Trump campaign/NRA influence peddler Maria Butina participates in career expo

Maria Butina, the FBI informant at the center of a months-long investigation that has expanded to include President Donald Trump’s inner circle, has elected to sit in Russia’s State Duma, a key step in her dreams of becoming a U.S. citizen.

Butina, 29, a native of Siberia who moved to the United States as a teenager and enrolled in American University, attended a career expo in Moscow on Monday. The expo, a gathering of hundreds of people looking to work in government, including Russian politicians, law enforcement officials and spies, was organized by the Moscow-based Heritage Foundation.

An attendee in the audience at the expo said that outside of the event Butina was interviewed and later met with state and local officials in the legislative branch who asked her questions about her time in the United States and American politics. She is still in Russia.

The woman, who like others asked not to be identified, said she was seated with Butina when she went to shake her hand after the question-and-answer session was over. “The next thing I knew there was a police car outside,” the woman said.

Butina is a Russian immigrant who gained infamy around the world after cooperating with the FBI and giving testimony during a broad and high-profile investigation into the inner workings of the Trump campaign that has appeared to focus on his associates’ interactions with Russian officials.

Butina arrived at the expo Monday with a friend. “She brought her friend because they don’t approve of standing on their own feet,” said Karen Zeiss-Epstein, a Russia expert at Heritage, who was on the panel where Butina spoke.

Zeiss-Epstein said that she was told the investigators used to question Butina about the behind-the-scenes operations of the Foreign Agent Registration Act, which is the law that requires registered foreign agents to reveal their work in America.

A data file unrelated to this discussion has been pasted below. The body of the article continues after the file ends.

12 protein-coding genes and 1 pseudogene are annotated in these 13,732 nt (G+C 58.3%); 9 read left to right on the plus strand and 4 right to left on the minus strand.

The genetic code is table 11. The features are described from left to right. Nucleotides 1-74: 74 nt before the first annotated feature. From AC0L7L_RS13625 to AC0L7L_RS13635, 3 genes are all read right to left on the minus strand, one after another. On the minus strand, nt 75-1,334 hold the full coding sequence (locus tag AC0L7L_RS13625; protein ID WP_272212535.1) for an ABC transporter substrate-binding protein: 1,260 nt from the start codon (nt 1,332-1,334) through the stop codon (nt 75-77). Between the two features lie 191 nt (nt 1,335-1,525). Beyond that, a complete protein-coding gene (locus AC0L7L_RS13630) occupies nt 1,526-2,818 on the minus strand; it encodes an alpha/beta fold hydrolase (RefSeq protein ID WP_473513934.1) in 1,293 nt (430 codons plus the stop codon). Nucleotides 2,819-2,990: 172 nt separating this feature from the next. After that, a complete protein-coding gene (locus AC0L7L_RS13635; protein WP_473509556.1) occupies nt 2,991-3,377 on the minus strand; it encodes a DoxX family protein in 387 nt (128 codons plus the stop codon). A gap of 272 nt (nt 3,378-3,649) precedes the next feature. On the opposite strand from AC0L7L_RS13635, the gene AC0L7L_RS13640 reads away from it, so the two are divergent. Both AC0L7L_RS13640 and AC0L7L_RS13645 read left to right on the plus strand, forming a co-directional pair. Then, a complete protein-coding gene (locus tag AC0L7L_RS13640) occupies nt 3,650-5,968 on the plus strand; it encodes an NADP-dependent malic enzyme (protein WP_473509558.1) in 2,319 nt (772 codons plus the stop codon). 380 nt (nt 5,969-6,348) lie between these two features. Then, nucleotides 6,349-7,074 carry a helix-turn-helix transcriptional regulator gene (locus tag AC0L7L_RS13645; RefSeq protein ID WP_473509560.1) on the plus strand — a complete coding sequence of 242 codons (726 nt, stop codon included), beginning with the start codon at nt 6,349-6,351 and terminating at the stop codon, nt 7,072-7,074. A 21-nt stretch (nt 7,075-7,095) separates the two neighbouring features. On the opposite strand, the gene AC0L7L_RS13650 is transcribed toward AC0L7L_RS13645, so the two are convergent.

Butina was not a registered foreign agent at the time of her arrest on the charge of conspiracy. The U.S. State Department, which is required to register Americans who are residents of Russia or other countries but live outside those countries, has not publicly reported Butina, a native of Novosibirsk, as a Russian person living outside the United States.

Butina declined to comment about her politics or talks with the authorities. “I’m not talking about this,” she said.

After her arrest, Butina’s lawyers issued a statement saying she had spoken with federal investigators but had maintained her innocence. “The government’s complaint states that Ms. Butina “used her relationships and influence in the NRA (National Rifle Association) and with Mr. Trump to assist Defendants with their efforts to ‘influence U.S. foreign policy.'” That allegation is shocking, absurd and patently false,” they said.

The 27-page complaint, which was unsealed after her arrest, says Butina reached out to unidentified Russian businessmen and U.S. government officials to arrange meetings with Trump associates such as Donald Trump Jr. and Erik Prince, the founder of Blackwater. In emails to the Russian businessmen and someone who used to work for a senior U.S. official, according to the complaint, Butina wrote that she had already used her connections in Trump’s campaign to arrange a meeting between the Republican nominee and Russian President Vladimir Putin, and explained that it was difficult to attain U.S. citizens’ permission to travel to Russia without prior permission.

In interviews in her Washington apartment after her arrest, Butina gave details about her interactions with Russians who she claimed had connections to officials inside the Kremlin. Butina said that a man she would later describe as a lieutenant in Russia’s military intelligence service had contacted her on Twitter and “asked if I wanted to help organize some events with him in America.”

Butina said that she never followed through with the proposal, though she did let the man know she was attending a Republican congressional retreat in Washington in January, hoping that they would have an opportunity to meet during the event. “He said he’d be more than happy to find a way to meet with me and meet with Senator Rand Paul,” she said.

Leave a Comment